As such, self-service is a significantly more agile method, but it is also significantly more fragile. Small- to mid-sized companies in particular are often intimated by a self-service application option because they worry about struggling to enforce the necessary protocols and best practices.
A closed loop model solves the issue of a chaotic environment and ensures data governance in a way that straight self-service cannot. Closed loop BI feeds information back into itself, which allows users to see if there are inconsistencies in data.
Sandbox analytics allows users to prototype new data securely without the help of IT. That data then is distributed for user testing where inconsistencies are discovered, or it is sent on to production.
From there more sandboxing is inspired and the cycle of experimentation and data discovery begins again. This closed loop system allows users to verify data before things go into production without technical assistance. Quality assurance increases and users take greater ownership of their data.
Additionally, most data gap problems can be solved with a little bit of duct tape, so to say. Quick fixes with Excel can be pulled in directly and used to close gaps until a better way to submit data to the source system is implemented and/or corrected. Because loading data is so fast, users are incentivized to fix problems quickly. In comparison, any type of change within a data warehouse is tedious and significantly time consuming.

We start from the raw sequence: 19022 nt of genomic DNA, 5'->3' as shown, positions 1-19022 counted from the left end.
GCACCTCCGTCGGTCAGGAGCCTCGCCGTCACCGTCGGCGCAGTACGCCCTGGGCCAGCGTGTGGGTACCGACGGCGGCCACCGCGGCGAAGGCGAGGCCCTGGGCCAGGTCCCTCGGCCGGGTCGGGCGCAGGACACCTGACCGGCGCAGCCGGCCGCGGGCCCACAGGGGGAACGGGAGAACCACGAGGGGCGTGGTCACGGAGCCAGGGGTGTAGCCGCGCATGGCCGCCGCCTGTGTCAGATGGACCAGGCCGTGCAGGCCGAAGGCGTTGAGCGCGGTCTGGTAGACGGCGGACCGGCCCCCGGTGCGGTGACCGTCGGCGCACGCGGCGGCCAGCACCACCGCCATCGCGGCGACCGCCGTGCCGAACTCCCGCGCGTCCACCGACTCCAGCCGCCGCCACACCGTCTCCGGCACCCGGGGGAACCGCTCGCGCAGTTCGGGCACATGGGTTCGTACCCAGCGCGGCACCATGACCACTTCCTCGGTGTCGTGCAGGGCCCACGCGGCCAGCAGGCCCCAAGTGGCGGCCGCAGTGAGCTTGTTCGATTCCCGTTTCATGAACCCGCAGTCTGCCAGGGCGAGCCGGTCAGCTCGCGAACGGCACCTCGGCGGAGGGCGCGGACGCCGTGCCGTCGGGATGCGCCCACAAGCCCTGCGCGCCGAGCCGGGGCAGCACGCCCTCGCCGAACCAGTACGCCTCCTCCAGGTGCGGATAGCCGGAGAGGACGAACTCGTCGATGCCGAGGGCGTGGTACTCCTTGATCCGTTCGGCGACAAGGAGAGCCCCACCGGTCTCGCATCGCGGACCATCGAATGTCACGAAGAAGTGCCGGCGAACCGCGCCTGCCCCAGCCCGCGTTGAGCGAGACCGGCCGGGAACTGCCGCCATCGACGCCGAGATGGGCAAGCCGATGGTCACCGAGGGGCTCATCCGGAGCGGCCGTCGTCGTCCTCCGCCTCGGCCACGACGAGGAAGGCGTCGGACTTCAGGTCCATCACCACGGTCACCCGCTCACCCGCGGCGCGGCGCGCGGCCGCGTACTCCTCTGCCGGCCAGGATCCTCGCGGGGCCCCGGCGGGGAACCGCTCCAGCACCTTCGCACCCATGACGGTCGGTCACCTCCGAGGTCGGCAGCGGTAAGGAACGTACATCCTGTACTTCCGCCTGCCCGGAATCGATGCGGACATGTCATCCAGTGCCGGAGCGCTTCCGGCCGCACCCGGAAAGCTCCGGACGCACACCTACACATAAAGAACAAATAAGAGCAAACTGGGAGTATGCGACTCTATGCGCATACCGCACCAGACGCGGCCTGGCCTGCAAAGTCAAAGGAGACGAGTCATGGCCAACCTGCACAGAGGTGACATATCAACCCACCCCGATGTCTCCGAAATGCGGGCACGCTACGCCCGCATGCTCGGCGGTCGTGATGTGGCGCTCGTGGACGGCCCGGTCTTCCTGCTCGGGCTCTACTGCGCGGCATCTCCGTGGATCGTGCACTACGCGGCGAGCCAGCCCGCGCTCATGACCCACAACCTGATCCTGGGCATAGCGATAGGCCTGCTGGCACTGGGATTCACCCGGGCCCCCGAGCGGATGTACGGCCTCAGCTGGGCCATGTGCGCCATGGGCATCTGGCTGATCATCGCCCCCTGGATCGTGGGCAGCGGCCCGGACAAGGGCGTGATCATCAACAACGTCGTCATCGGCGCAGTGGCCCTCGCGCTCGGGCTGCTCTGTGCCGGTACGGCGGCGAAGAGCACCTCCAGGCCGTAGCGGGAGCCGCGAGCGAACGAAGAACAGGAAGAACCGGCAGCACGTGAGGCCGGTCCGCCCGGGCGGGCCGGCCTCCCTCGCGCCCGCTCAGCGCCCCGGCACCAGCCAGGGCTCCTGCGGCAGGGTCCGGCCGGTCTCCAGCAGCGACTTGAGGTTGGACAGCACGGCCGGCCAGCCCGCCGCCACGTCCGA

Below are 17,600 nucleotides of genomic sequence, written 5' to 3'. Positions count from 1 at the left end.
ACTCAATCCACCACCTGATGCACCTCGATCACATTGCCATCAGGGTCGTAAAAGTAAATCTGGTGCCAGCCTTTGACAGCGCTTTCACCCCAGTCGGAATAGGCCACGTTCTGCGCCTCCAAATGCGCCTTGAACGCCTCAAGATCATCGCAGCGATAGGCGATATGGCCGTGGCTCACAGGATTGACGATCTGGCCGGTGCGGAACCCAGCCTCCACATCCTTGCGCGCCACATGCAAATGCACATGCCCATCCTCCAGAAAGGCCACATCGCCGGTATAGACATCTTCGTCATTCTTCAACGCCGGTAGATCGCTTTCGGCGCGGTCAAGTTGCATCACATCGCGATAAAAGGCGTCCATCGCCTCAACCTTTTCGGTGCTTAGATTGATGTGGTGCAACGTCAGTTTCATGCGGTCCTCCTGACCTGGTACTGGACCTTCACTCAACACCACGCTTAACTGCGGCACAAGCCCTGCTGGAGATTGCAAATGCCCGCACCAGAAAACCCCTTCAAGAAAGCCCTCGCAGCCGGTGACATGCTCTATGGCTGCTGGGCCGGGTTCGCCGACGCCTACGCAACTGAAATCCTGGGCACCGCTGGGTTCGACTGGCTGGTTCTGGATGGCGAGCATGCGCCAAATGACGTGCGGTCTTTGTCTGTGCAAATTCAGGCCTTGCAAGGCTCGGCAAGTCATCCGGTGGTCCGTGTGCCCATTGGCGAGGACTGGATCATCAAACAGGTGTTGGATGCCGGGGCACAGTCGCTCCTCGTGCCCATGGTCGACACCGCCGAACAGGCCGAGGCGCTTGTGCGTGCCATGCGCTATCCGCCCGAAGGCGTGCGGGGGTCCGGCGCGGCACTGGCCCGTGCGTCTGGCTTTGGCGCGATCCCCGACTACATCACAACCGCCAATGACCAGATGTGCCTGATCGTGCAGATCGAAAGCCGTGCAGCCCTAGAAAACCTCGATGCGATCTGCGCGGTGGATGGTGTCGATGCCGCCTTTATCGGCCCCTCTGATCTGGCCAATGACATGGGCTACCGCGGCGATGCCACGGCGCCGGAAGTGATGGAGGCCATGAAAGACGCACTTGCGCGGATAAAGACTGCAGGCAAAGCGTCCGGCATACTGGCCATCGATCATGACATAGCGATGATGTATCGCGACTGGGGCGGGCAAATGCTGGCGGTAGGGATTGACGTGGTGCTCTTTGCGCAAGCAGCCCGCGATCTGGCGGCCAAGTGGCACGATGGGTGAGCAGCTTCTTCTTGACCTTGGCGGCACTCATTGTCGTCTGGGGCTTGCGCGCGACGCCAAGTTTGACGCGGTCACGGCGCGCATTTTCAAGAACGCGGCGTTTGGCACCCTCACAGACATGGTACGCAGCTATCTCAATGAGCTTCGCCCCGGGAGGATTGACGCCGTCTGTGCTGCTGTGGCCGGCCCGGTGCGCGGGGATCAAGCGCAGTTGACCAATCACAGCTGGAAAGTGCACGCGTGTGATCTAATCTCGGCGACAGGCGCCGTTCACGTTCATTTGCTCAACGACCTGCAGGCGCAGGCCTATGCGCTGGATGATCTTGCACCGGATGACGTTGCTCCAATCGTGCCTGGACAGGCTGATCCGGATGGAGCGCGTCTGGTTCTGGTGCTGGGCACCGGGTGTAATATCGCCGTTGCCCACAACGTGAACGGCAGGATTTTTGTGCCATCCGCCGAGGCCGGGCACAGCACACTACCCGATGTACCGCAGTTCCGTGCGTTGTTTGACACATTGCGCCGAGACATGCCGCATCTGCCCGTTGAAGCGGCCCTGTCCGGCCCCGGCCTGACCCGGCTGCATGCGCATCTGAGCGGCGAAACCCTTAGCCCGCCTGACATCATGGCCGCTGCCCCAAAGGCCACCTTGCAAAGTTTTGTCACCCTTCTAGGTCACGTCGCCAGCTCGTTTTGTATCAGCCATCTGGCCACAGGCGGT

Companies looking for a flexible, user-friendly approach to BI who want to reap the benefits of BI right away and don’t necessarily already have a data warehouse in place.
The importance and power of the self-service BI approach is clear. However, I’m not recommending that companies with an existing data warehouse scrape their data warehouse system to go entirely in-memory/self-service. Rather, I suggest a fix that is truly the best of both worlds for those completely new to BI and those working to evolve their current strategy: a bimodal BI environment.